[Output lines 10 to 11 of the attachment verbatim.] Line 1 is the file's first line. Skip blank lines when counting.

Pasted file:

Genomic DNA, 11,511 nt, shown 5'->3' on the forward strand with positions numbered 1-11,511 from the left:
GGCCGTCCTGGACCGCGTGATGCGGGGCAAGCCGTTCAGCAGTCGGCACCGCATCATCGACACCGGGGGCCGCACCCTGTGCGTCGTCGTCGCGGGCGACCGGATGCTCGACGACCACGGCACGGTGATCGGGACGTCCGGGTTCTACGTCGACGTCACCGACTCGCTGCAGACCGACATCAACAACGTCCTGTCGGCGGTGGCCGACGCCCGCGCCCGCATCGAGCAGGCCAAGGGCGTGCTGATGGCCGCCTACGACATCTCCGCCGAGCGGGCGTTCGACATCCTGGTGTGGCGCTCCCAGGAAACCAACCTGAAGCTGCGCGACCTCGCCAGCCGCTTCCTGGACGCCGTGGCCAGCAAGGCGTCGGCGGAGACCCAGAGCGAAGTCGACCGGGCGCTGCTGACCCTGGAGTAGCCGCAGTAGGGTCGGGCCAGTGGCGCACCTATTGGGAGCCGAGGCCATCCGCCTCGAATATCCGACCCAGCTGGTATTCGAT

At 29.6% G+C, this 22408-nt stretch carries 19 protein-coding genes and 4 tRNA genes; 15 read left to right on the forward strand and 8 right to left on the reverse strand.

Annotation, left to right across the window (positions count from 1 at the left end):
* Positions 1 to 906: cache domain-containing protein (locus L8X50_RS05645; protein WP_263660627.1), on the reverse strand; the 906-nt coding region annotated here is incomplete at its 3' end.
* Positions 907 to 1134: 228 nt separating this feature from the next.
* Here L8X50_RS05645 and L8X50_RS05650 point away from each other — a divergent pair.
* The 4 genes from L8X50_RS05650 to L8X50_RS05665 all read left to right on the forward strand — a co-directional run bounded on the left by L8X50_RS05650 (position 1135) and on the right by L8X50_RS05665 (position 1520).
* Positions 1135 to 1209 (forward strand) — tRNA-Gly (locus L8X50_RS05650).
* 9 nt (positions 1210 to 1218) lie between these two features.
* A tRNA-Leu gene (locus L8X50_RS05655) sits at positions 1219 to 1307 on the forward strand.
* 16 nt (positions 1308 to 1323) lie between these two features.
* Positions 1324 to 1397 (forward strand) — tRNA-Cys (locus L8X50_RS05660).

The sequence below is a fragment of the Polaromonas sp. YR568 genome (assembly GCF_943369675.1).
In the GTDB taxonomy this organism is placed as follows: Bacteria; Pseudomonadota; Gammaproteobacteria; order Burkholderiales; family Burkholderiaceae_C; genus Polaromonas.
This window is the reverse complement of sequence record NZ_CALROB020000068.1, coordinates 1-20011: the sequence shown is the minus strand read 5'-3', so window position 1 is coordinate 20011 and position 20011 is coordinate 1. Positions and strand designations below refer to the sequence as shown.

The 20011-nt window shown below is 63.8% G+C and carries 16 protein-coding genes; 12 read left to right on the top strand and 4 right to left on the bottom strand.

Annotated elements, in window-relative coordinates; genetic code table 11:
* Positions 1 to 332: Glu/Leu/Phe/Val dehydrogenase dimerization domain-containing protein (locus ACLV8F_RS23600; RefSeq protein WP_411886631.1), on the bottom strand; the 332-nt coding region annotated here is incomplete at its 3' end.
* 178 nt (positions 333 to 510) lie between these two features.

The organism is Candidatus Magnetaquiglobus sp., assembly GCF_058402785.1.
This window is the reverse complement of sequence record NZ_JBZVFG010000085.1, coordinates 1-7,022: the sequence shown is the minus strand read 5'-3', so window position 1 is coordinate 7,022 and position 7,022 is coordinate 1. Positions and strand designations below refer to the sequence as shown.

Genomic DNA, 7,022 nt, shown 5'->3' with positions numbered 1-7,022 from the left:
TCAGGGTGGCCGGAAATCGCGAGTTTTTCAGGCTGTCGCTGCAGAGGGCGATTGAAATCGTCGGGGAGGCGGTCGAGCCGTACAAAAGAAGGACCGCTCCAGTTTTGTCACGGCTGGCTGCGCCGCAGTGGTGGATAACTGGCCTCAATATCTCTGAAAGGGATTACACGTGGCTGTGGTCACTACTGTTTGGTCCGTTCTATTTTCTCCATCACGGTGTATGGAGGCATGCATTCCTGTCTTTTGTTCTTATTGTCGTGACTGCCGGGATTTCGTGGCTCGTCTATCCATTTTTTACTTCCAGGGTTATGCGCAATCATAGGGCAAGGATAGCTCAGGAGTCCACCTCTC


* 9 nt (positions 1210 to 1218) lie between these two features.
* A tRNA-Leu gene (locus L8X50_RS05655) sits at positions 1219 to 1307 on the forward strand.